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The volunteer fire department in a small town is having a big party when the ex-boss of the department celebrates his 86th birthday. The whole town is invited but things don't go as planned. Someone is stealing the prizes to the lottery and the candidates for the Miss Fire-Department beauty contest are neither willing nor particularly beautiful.Written by
Milos Forman's best known film is probably the awarded 1975 mental institution tale One Flew Over the Cuckoo's Nest with Jack Nicholson, but his early Czechoslovakian movies are not to be missed either by admirers of his later work. The 1967 comedy The Firemen's Ball has been interpreted as an allegory for the Socialist system that had a major effect on how people lived in Eastern Europe at the time, but it also works as an entertaining little flick in its own right.
The loose plot was inspired by an actual firemen's ball that Forman and his screenwriter friends once attended. The aging fire department of a small village is arranging a ball in honour of their elderly chairman who is turning 86 and, unbeknownst to him, dying of cancer. The program is to include at least music, dancing, a beauty contest for the ladies and a lottery with various prizes, but it seems that Murphy's Law is alive and well in the village: the lottery prizes keep getting stolen at an increasing rate, nobody wants to participate in the beauty pageant and the general chaos grows more and more out of control. Soon the firemen get to demonstrate their occupational skills in a genuine incident.
Most of the actors were reportedly real firemen from the town where the movie was shot, but despite their lack of acting experience they fit in their roles perfectly. The grumpy men's arguments about the stressful arrangements are pretty hilarious, but the women are funny too even though their roles are somewhat smaller. Also, personally I didn't find any of the reluctant beauty contestants ugly at all, unlike the frustrated committee members! In addition, I should give a nod to the catchy ballroom music that is playing for a lot of the time and even references a Beatles song at one point. It is possible that the atmosphere-driven collection of errors and misadventures may feel aimless to some viewers who would prefer a stronger plot, but those with a fondness for looser narratives should find it easy to enjoy the firemen's adversities.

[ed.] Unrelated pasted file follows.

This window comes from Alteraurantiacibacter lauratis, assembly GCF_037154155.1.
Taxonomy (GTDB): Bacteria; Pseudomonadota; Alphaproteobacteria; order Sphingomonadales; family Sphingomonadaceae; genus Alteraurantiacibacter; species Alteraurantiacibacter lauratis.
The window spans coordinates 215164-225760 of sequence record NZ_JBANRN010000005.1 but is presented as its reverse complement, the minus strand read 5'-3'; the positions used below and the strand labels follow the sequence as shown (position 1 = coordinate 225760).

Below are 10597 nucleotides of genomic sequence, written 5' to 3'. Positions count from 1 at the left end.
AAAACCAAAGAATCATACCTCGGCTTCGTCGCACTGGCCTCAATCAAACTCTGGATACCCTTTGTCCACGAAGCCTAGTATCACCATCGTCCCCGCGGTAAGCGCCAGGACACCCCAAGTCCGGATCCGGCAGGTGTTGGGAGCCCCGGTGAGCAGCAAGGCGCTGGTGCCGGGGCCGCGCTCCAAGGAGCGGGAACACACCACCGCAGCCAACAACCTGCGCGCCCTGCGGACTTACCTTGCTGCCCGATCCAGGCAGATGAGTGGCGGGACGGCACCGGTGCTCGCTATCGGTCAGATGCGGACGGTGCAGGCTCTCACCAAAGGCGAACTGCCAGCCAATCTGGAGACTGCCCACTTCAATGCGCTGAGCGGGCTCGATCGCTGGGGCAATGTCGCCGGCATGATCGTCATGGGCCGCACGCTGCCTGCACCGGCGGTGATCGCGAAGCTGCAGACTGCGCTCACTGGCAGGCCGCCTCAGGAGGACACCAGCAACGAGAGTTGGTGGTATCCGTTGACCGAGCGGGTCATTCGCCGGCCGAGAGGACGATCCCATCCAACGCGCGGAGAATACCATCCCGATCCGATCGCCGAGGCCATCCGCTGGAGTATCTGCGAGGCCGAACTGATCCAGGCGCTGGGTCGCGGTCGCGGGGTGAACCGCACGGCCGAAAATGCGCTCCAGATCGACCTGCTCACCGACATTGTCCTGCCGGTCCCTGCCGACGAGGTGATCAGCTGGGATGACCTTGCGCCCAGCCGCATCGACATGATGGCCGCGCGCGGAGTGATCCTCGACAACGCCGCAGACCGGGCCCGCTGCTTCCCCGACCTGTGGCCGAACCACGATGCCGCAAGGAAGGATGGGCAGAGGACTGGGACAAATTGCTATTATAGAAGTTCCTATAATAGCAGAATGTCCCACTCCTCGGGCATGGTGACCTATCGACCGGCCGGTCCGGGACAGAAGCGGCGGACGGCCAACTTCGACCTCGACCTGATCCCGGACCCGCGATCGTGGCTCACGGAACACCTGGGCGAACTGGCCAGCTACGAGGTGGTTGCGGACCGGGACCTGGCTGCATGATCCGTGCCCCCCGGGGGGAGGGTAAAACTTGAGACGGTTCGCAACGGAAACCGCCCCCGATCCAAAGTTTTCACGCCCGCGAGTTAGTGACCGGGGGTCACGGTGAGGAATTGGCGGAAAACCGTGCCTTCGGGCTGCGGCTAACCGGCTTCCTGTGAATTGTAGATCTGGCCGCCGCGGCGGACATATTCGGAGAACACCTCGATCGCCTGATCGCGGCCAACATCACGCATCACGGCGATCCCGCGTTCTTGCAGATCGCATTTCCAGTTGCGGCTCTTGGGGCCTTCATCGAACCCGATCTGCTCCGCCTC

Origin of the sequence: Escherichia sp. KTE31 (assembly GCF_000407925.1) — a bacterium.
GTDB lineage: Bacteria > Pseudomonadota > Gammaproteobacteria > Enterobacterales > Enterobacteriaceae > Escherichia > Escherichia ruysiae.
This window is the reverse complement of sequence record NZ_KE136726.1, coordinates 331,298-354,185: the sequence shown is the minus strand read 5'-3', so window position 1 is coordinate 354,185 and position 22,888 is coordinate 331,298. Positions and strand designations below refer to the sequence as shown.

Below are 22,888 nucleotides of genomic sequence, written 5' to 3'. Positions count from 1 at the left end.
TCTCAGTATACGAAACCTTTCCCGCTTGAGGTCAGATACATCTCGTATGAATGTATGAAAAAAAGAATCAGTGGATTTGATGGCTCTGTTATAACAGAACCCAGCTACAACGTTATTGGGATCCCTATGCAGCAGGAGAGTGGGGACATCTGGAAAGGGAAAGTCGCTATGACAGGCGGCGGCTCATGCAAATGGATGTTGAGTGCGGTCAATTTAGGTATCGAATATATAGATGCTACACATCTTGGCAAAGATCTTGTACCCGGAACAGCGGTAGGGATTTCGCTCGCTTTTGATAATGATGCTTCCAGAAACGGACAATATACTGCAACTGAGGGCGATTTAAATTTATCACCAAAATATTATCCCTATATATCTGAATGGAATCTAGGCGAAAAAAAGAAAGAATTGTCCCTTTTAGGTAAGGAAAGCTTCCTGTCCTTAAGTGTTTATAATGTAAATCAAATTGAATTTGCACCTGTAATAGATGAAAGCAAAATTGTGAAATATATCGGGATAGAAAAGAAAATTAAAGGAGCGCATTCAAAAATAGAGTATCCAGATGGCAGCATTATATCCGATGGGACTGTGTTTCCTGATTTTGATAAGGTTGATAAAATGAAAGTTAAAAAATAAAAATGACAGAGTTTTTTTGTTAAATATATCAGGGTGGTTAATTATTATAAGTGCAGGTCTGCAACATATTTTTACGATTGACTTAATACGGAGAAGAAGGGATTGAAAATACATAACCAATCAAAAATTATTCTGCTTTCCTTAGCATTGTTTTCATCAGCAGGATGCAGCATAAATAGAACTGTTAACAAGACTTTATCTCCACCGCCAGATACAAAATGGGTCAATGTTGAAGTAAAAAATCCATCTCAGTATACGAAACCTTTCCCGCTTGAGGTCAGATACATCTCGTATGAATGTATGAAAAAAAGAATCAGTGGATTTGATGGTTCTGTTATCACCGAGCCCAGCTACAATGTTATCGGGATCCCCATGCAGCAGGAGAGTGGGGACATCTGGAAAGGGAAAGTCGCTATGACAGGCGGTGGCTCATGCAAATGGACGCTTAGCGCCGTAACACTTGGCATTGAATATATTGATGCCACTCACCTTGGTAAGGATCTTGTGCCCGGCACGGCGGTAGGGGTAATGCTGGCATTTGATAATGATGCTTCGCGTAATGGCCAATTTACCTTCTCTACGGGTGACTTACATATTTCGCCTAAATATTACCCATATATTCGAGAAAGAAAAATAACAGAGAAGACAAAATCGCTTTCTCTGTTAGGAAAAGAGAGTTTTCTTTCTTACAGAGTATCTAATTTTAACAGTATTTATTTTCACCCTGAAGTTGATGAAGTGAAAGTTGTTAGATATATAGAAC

Besides the comical bumbling, there are also more melancholic moments in the short movie. The fire scene near the end carries a feel of powerlessness when an old man watches his house burn down while the firemen futilely try to put the flames out by shoveling snow into the fire. Still, the service of drinks is never interrupted during the turmoil, keeping up appearances no matter what. The whole plot line of the stolen lottery prizes also culminates in a wistful moment when the honorary chairman finally gets to accept his gift after sincerely thanking his colleagues for the help they have given over the years. This lack of the oft-mentioned solidarity among the masses (not so much among individuals) may have been what prompted the Czechoslovakian officials to originally ban the film "forever".
As for myself, I can say I enjoyed The Firemen's Ball more than Loves of a Blonde (1965), the other early Forman film I have seen at the moment. Czech cinema in general is something I'd like to get better acquainted with later, but for now I can say that The Firemen's Ball is probably my favourite of the handful of movies I have seen from the country.
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